Consumer prices barely rose in March, with inflation up only 0.1% last month, the Central Bureau of Statistics announced yesterday. The March CPI was smack in the middle of the range of analysts' forecasts: from zero to 0.2%. Over the past 12 months, the consumer price index has risen 3.2%, but has dropped 0.9% since the beginning of 2010.
Stanley Fischer, the governor of the Bank of Israel, will have to decide near the end of the month what to do about May interest rates. At the end of March Fischer raised rates by 0.25% to the present 1.5%.
The central bank wants to continue to raise interest rates to what the bank calls "normal" levels. Fischer is waiting for more economic data before making his decision, but analysts now think 2010 inflation will be within the government's and the Bank of Israel's target range of 1% to 3% for the year, and if the economic recovery continues, Fischer will want to continue to raise rates. The CPI has risen since December 2009 at an annualized pace of 1.7%, almost exactly in the middle of the range. The CPI - without housing or fruits and vegetables - is rising even slower, at a 1.2% annual pace.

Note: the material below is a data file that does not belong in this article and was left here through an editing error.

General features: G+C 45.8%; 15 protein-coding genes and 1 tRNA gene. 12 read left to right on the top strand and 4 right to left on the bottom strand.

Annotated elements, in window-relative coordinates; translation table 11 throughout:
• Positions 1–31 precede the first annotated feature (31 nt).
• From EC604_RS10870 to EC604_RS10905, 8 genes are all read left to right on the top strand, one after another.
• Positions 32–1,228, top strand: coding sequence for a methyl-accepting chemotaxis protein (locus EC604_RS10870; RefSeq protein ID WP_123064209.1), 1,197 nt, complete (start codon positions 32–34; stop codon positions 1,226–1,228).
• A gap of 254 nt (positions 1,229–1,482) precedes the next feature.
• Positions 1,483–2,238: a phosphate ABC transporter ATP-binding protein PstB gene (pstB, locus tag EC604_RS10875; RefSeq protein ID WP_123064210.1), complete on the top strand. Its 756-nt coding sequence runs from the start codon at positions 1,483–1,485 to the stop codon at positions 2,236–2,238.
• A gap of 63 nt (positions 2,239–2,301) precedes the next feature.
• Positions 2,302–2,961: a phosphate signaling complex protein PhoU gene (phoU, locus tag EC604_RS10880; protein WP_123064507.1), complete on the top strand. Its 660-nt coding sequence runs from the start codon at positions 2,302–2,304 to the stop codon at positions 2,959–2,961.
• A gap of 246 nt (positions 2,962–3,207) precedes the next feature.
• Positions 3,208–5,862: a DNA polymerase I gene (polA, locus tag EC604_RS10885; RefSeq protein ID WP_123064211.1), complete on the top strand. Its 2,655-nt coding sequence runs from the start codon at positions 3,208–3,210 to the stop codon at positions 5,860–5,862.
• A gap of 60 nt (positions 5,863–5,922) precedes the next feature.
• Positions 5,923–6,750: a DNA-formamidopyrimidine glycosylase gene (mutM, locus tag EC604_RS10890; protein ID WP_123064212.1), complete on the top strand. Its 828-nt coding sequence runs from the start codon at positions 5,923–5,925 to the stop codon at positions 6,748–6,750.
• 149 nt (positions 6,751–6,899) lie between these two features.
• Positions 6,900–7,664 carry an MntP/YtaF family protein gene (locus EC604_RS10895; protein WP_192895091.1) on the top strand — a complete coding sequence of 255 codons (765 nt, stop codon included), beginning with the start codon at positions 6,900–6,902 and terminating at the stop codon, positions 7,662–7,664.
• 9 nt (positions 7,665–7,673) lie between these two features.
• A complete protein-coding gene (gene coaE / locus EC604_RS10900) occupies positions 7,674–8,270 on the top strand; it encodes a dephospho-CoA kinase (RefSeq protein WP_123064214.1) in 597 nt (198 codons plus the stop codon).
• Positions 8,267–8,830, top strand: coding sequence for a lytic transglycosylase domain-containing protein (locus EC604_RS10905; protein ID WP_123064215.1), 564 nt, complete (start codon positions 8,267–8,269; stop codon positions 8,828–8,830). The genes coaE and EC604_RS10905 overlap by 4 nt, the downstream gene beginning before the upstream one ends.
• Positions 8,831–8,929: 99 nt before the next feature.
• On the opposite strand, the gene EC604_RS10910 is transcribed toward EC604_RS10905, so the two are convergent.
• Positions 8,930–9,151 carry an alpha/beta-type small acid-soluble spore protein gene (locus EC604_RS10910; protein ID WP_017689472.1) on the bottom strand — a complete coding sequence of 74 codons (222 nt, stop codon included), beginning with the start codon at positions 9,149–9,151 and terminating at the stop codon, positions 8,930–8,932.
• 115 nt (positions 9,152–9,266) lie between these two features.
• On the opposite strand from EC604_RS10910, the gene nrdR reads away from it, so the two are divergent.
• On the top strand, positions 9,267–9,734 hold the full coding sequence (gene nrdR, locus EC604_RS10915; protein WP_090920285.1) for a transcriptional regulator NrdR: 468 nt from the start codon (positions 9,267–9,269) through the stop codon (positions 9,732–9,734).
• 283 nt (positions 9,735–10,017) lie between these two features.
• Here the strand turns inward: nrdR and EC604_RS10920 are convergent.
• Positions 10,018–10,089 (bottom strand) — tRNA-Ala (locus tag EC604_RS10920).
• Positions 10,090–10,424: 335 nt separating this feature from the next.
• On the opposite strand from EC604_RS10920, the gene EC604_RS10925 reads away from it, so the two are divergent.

The figures released yesterday did not surprise Ron Eichel, the chief economist at the Meitav investment house. "There was no significant change and the market is not expected to react one way or the other. The last interest rate increase was not a response to inflation, but in order to bring interest rates to normal levels, and in light of the fact that asset prices look out of balance to Stanley Fischer," he added.
Eichel said the rise in housing costs of 0.6% was a surprise, as this sub-index had fallen for the previous three months, but that was due to a demand for rental housing. He expects Fischer to leave May rates unchanged, and for the April CPI to rise 0.7%.
Culture and entertainment prices rose 1%, while transportation was up 0.8%. These were partially offset by drops in clothing and shoe prices, 4%, fresh fruits, down 3.9%, and household maintenance, down 1%. Cucumber prices took off i, up 21.8%, but electricity costs dropped 4.7%.
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